The answer is superposition: When several different paths to reach the target are available for a quantum particle such as the photon, it behaves as if it could take all possible paths at once. The different possibilities interfere with each other. This interference with itself means that the photon can only reach detector 1, as shown above in the classic wave model of light. This is where we see the similarity with Schrödinger’s cat: While the cat before observation is in a simultaneous superposition of the states “alive” and “dead”, the photon inside the interferometer simultaneously exists in a superposition of the states “above” and “below” before it interferes with itself and is registered by the detector. By now, such superpositions have not only been proven with small particles like photons or electrons, but even with large molecules: http://www.quantumnano.at/outreach.3916.html
Superposition and particle characterization
Interferometers are of important practical use: They allow high-precision measurements of lengths and speeds in micro-mechanical systems, the navigation of airplanes and rockets with laser gyroscopes, chemical analysis via infrared spectroscopy and much more. A total of two interferometers are integrated in the new particle analysis system from Anton Paar: Litesizer™ 500 (picture 3).
Litesizer™ 500 determines particle size and size distributions in the nanometer range via the dynamic light scattering method. The zeta potential, a measure of the particles’ surface charge, is also determined using the electrophoretic light scattering (ELS) technique. The precise determination of this zeta potential is important for evaluating the stability of emulsions and suspensions as used for medical infusions, for example. In Litesizer™ 500, considerably faster measurements and improved measurement results compared to competitors’ products have been achieved by the use of two interferometers. One interferometer determines the velocity of the particles in an electric field based on the Doppler shift; the other determines the speed of a mirror used to modulate the reference path of the first interferometer. The new evaluation procedure is called cmPALS and is patented (EP 2735870).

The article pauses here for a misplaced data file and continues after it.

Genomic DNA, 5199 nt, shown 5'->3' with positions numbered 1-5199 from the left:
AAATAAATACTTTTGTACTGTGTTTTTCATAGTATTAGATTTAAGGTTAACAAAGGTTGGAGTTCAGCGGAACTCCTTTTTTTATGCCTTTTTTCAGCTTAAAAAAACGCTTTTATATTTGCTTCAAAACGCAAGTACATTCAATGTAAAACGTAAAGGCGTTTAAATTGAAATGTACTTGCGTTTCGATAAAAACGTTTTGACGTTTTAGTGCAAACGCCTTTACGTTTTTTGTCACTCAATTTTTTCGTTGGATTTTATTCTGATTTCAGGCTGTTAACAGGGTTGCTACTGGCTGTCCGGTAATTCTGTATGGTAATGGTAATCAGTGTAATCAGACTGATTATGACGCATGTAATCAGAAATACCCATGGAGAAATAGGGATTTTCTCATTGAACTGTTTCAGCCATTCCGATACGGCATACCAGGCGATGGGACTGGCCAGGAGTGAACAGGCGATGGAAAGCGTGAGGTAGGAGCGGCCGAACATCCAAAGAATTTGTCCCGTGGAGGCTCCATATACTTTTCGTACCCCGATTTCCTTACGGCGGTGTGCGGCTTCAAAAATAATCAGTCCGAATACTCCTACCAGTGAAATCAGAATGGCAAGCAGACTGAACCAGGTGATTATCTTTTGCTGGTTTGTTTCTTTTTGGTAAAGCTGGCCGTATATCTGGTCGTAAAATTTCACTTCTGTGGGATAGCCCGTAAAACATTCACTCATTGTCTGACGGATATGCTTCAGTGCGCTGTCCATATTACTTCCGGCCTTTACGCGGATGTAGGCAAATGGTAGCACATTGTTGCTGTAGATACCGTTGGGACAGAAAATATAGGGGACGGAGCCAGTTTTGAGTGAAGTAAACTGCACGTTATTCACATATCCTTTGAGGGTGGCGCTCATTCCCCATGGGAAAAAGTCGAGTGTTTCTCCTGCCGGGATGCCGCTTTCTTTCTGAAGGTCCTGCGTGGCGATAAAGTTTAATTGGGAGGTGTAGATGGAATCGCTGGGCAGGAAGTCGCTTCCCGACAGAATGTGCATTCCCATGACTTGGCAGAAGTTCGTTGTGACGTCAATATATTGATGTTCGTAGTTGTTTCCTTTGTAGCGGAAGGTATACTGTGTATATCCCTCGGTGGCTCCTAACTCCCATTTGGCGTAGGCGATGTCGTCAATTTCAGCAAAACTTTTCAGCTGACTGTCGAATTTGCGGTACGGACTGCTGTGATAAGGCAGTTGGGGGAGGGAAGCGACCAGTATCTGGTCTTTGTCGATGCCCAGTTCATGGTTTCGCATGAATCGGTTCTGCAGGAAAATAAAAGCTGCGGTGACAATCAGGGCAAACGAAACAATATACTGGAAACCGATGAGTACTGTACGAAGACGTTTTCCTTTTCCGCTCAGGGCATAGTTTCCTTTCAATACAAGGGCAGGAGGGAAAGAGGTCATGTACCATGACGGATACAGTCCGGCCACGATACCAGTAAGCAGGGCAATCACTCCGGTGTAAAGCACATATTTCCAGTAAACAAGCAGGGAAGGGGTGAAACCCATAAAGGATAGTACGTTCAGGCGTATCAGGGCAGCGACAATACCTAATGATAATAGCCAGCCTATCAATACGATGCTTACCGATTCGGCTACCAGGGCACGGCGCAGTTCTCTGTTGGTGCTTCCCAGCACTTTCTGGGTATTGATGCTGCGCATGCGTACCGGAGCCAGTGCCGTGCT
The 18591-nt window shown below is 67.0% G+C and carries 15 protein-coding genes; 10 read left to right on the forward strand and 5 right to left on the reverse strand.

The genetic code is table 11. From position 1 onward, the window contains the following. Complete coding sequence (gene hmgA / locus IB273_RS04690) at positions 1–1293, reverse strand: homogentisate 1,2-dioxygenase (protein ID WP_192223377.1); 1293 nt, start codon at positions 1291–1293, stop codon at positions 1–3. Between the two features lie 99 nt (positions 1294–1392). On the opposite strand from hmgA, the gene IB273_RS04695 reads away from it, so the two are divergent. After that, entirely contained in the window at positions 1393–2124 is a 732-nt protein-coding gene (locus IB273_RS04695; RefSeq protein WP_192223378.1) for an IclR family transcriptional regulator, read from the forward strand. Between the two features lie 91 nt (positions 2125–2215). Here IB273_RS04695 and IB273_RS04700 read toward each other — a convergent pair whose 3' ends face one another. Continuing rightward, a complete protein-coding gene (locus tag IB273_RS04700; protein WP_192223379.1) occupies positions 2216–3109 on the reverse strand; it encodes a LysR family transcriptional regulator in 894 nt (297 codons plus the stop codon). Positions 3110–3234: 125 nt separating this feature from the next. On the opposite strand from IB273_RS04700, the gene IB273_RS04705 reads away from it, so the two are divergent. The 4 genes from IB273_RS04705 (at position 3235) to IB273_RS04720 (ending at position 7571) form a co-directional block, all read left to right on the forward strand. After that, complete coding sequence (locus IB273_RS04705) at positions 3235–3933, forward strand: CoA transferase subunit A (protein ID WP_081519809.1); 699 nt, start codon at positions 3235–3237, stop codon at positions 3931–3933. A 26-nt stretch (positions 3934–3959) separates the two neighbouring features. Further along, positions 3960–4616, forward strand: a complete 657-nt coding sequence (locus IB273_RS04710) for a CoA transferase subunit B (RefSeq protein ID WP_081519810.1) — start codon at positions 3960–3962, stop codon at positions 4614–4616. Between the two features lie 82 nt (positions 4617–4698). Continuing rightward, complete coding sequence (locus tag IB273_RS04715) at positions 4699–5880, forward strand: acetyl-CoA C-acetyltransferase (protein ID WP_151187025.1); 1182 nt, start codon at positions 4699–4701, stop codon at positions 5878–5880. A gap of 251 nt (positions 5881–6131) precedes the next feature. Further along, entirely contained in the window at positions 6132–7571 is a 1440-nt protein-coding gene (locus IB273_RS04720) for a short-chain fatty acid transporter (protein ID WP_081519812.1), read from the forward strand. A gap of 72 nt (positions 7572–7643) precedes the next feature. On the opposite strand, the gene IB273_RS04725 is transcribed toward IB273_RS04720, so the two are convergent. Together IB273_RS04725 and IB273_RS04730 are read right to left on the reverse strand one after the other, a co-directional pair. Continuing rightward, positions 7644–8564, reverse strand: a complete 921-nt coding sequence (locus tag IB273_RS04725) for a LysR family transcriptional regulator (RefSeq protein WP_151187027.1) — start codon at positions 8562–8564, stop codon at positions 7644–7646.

How is Schrödinger’s cat relevant to ELS electrophoretic light scattering? In his groundbreaking work “The Principles of Quantum Mechanics” the grandmaster of quantum mechanics Paul Dirac writes (as late as 1967): “Each photon then interferes only with itself. Interference between two different photons never occurs.” If photons could really only interfere with themselves, as he thought, the superposition of single photons as illustrated by Schrödinger’s cat would strongly contribute to the function of interferometers and thus the ELS method. However, the current theory states that it is not the photons themselves that interfere, but rather their abstract wave functions. That the wave functions of different photons interfere has been proven in many experiments by now. Seeing that ELS measurements are not performed with single photons but with “normal” laser intensity, a superposition in the vein of Schrödinger’s cat may be meaningful on a basic level but is barely relevant in the practical application of the method.
Cat lovers everywhere can therefore rejoice: Schrödinger’s cat is neither sacrificed for any real experiments in quantum physics, nor is it forced to make any major contributions with regard to particle analysis.